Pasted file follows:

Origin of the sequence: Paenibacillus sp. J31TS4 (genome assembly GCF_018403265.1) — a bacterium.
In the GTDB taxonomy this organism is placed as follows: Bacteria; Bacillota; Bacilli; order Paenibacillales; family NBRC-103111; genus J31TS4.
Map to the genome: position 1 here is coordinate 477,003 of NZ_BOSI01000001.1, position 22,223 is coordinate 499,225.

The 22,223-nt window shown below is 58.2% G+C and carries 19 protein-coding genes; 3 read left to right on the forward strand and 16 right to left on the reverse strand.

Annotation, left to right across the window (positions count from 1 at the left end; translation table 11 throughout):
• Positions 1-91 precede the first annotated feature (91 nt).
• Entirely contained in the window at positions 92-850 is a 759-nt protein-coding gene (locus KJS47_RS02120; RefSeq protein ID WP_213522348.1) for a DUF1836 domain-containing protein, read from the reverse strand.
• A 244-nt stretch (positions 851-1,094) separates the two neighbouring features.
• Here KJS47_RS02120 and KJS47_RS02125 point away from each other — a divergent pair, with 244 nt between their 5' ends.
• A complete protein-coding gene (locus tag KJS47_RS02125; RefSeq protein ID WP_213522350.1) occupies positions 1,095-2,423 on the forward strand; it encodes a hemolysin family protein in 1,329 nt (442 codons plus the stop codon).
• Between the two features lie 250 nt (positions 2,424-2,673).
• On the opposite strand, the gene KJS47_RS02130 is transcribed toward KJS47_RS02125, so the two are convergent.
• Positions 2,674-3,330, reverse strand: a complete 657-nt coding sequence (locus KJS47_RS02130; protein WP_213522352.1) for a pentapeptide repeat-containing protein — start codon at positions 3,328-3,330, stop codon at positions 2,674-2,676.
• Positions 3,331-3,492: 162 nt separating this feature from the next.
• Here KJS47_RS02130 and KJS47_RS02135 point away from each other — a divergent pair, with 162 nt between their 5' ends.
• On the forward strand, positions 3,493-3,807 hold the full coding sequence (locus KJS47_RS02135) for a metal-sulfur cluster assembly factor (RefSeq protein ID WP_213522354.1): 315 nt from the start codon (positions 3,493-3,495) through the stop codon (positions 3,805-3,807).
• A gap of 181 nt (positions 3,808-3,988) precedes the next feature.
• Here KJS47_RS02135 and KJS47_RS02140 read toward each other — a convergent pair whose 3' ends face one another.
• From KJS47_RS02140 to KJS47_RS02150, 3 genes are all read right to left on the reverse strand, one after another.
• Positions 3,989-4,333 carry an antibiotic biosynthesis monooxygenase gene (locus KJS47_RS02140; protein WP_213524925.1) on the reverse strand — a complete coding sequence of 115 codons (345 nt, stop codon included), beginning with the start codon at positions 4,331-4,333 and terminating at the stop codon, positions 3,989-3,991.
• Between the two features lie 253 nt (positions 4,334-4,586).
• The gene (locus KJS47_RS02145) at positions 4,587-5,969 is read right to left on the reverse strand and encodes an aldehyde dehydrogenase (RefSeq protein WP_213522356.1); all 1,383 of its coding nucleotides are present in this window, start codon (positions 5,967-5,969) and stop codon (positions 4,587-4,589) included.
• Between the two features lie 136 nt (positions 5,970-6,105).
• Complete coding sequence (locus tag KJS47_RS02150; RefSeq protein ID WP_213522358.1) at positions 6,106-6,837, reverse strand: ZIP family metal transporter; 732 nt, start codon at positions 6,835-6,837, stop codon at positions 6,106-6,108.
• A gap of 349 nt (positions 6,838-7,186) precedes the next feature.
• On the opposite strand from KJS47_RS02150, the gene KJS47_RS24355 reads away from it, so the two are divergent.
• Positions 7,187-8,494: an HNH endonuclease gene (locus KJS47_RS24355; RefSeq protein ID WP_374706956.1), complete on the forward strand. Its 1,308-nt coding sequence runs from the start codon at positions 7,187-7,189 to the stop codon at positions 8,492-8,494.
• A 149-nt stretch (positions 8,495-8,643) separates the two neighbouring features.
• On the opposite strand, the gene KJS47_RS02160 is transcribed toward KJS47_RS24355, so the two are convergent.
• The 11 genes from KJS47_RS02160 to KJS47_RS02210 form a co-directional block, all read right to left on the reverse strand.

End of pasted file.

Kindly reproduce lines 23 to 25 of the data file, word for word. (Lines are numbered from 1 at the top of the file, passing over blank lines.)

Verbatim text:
• Between the two features lie 136 nt (positions 5,970-6,105).
• Complete coding sequence (locus tag KJS47_RS02150; RefSeq protein ID WP_213522358.1) at positions 6,106-6,837, reverse strand: ZIP family metal transporter; 732 nt, start codon at positions 6,835-6,837, stop codon at positions 6,106-6,108.
• A gap of 349 nt (positions 6,838-7,186) precedes the next feature.